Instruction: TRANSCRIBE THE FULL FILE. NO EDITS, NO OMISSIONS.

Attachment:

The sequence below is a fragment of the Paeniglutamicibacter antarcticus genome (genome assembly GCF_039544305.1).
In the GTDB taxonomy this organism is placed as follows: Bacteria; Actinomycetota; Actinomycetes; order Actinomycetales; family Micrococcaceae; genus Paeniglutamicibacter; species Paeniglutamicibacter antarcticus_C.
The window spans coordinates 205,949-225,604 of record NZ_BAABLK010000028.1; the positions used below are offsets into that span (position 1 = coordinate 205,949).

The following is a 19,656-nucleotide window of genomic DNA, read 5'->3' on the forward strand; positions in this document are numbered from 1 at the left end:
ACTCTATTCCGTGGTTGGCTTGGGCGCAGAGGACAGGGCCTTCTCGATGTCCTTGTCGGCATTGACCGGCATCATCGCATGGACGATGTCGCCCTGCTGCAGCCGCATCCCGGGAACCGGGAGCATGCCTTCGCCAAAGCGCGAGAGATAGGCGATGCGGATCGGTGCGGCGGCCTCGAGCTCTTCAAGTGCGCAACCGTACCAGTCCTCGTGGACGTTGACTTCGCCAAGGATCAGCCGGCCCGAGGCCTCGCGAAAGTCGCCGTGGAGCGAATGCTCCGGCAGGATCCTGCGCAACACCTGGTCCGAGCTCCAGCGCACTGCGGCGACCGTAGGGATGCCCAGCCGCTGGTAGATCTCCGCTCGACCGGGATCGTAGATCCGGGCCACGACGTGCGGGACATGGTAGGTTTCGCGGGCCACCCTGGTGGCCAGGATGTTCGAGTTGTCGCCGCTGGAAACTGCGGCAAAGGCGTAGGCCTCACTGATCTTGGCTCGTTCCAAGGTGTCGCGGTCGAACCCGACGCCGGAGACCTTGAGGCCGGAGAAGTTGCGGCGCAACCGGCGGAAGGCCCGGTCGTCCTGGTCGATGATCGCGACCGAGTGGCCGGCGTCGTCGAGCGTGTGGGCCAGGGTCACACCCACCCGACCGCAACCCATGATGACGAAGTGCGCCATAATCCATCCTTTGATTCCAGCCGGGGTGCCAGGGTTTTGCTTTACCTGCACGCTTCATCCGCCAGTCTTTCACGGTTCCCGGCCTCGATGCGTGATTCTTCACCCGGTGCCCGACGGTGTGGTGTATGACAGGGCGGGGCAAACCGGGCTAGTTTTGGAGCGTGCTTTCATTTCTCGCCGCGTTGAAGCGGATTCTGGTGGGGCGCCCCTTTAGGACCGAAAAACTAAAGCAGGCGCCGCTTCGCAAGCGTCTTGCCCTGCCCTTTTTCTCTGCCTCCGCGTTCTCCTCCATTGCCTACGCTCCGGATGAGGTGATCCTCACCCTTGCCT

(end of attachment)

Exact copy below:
The sequence below is a fragment of the Paeniglutamicibacter antarcticus genome (genome assembly GCF_039544305.1).
In the GTDB taxonomy this organism is placed as follows: Bacteria; Actinomycetota; Actinomycetes; order Actinomycetales; family Micrococcaceae; genus Paeniglutamicibacter; species Paeniglutamicibacter antarcticus_C.
The window spans coordinates 205,949-225,604 of record NZ_BAABLK010000028.1; the positions used below are offsets into that span (position 1 = coordinate 205,949).

The following is a 19,656-nucleotide window of genomic DNA, read 5'->3' on the forward strand; positions in this document are numbered from 1 at the left end:
ACTCTATTCCGTGGTTGGCTTGGGCGCAGAGGACAGGGCCTTCTCGATGTCCTTGTCGGCATTGACCGGCATCATCGCATGGACGATGTCGCCCTGCTGCAGCCGCATCCCGGGAACCGGGAGCATGCCTTCGCCAAAGCGCGAGAGATAGGCGATGCGGATCGGTGCGGCGGCCTCGAGCTCTTCAAGTGCGCAACCGTACCAGTCCTCGTGGACGTTGACTTCGCCAAGGATCAGCCGGCCCGAGGCCTCGCGAAAGTCGCCGTGGAGCGAATGCTCCGGCAGGATCCTGCGCAACACCTGGTCCGAGCTCCAGCGCACTGCGGCGACCGTAGGGATGCCCAGCCGCTGGTAGATCTCCGCTCGACCGGGATCGTAGATCCGGGCCACGACGTGCGGGACATGGTAGGTTTCGCGGGCCACCCTGGTGGCCAGGATGTTCGAGTTGTCGCCGCTGGAAACTGCGGCAAAGGCGTAGGCCTCACTGATCTTGGCTCGTTCCAAGGTGTCGCGGTCGAACCCGACGCCGGAGACCTTGAGGCCGGAGAAGTTGCGGCGCAACCGGCGGAAGGCCCGGTCGTCCTGGTCGATGATCGCGACCGAGTGGCCGGCGTCGTCGAGCGTGTGGGCCAGGGTCACACCCACCCGACCGCAACCCATGATGACGAAGTGCGCCATAATCCATCCTTTGATTCCAGCCGGGGTGCCAGGGTTTTGCTTTACCTGCACGCTTCATCCGCCAGTCTTTCACGGTTCCCGGCCTCGATGCGTGATTCTTCACCCGGTGCCCGACGGTGTGGTGTATGACAGGGCGGGGCAAACCGGGCTAGTTTTGGAGCGTGCTTTCATTTCTCGCCGCGTTGAAGCGGATTCTGGTGGGGCGCCCCTTTAGGACCGAAAAACTAAAGCAGGCGCCGCTTCGCAAGCGTCTTGCCCTGCCCTTTTTCTCTGCCTCCGCGTTCTCCTCCATTGCCTACGCTCCGGATGAGGTGATCCTCACCCTTGCCT